Russia will create new commands near Europe as it expands its military to 1.5 million people amid deepening tensions with the U.S. and its allies over the Kremlin’s invasion of Ukraine.
New structures in the regions around Moscow, St. Petersburg and Karelia on the border with Finland will be created under the program, Defense Minister Sergei Shoigu told commanders Tuesday, saying the major changes will start this year and continue through 2026. In addition, he said, “self-sufficient” units will be set up on the Ukrainian territories that Russia has illegally annexed.
Kremlin spokesman Dmitry Peskov said the military expansion came in response to the “proxy war” he claimed the U.S. and its allies are waging against Russia in Ukraine, Interfax reported. Kyiv and its allies are fighting to fend off Russia’s invasion of its neighbor.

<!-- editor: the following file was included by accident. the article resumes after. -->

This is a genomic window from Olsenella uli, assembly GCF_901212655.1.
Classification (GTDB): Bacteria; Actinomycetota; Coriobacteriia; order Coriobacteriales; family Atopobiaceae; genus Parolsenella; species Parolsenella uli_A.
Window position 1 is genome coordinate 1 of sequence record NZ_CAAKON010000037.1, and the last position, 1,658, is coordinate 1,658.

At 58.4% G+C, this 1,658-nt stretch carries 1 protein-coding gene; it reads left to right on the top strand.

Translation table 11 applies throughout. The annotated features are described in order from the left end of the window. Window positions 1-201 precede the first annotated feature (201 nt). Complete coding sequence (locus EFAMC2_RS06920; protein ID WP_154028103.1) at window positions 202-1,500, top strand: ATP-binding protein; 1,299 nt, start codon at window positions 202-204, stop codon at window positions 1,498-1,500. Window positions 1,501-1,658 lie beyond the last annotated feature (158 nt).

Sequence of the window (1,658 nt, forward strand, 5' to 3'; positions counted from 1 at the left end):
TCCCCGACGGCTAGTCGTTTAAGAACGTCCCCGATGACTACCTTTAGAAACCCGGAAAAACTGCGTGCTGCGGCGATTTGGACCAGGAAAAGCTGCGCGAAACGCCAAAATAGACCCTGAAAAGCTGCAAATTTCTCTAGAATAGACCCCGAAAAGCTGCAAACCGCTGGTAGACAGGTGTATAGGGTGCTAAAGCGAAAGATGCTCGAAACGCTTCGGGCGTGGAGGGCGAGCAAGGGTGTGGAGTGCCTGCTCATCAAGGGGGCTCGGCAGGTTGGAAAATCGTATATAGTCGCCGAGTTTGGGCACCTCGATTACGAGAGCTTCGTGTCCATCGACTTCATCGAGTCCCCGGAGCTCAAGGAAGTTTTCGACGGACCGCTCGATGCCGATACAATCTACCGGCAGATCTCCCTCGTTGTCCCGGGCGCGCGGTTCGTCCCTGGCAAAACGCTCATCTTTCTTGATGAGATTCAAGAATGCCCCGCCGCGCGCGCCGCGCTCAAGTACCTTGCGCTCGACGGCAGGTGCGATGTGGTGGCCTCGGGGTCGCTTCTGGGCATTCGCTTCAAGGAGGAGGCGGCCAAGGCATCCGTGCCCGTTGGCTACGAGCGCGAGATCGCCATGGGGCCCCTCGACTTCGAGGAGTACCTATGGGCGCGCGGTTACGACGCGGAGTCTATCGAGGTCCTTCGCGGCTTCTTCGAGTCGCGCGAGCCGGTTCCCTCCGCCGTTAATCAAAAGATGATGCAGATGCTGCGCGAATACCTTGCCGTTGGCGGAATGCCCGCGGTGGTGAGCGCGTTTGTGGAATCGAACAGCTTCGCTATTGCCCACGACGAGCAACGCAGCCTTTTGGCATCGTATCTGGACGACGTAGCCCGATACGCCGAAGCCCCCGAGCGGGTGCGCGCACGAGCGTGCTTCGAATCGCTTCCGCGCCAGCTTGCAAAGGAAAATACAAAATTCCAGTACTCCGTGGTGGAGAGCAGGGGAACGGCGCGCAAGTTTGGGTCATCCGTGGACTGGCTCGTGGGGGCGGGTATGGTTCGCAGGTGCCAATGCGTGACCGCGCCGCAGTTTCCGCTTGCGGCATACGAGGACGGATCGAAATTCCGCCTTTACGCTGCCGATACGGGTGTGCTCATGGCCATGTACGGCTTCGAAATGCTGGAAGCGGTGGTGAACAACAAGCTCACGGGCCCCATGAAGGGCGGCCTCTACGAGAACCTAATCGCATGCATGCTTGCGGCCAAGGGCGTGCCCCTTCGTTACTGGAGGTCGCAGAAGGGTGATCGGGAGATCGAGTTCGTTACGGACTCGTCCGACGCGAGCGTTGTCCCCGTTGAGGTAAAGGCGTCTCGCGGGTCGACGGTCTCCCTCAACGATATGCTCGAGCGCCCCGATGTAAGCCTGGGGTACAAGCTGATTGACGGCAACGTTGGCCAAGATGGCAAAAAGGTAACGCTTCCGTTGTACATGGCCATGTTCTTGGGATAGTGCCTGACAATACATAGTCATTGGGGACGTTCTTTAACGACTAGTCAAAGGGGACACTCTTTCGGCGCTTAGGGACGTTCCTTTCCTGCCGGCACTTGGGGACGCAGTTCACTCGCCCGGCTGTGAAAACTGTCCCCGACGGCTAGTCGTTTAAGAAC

Russian President Vladimir Putin last month approved Shoigu’s plan to boost the size of his military from the current target level of 1.15 million but the Kremlin hasn’t said how fast that will take place.
Shoigu said the expansion will be spread across all branches of Russia’s military and will be coordinated with the delivery of new weapons to equip them, the Defense Ministry said in a statement, according to Interfax.
Russia will create three new motorized-infantry divisions and two airborne divisions, combining a number of brigades, Shoigu said in comments posted on the ministry’s Telegram channel. He also called for special attention to the recruitment of contract soldiers to fill out the ranks of the expanded military.
Since ordering the invasion nearly a year ago, Putin has laid plans to reverse years of reductions in the ranks of Russia’s military. The Kremlin hasn’t said how it will recruit all the new troops, but has proposed raising the draft age, which may increase the number of men eligible for conscription.
Russia has repeatedly said it plans to boost deployments in the northwest in response to a pending expansion of NATO, where Finland and Sweden are in the process of joining, with their applications ratified by 28 of 30 alliance members. The Nordic countries’ entry into the military bloc would double its land border with Russia.
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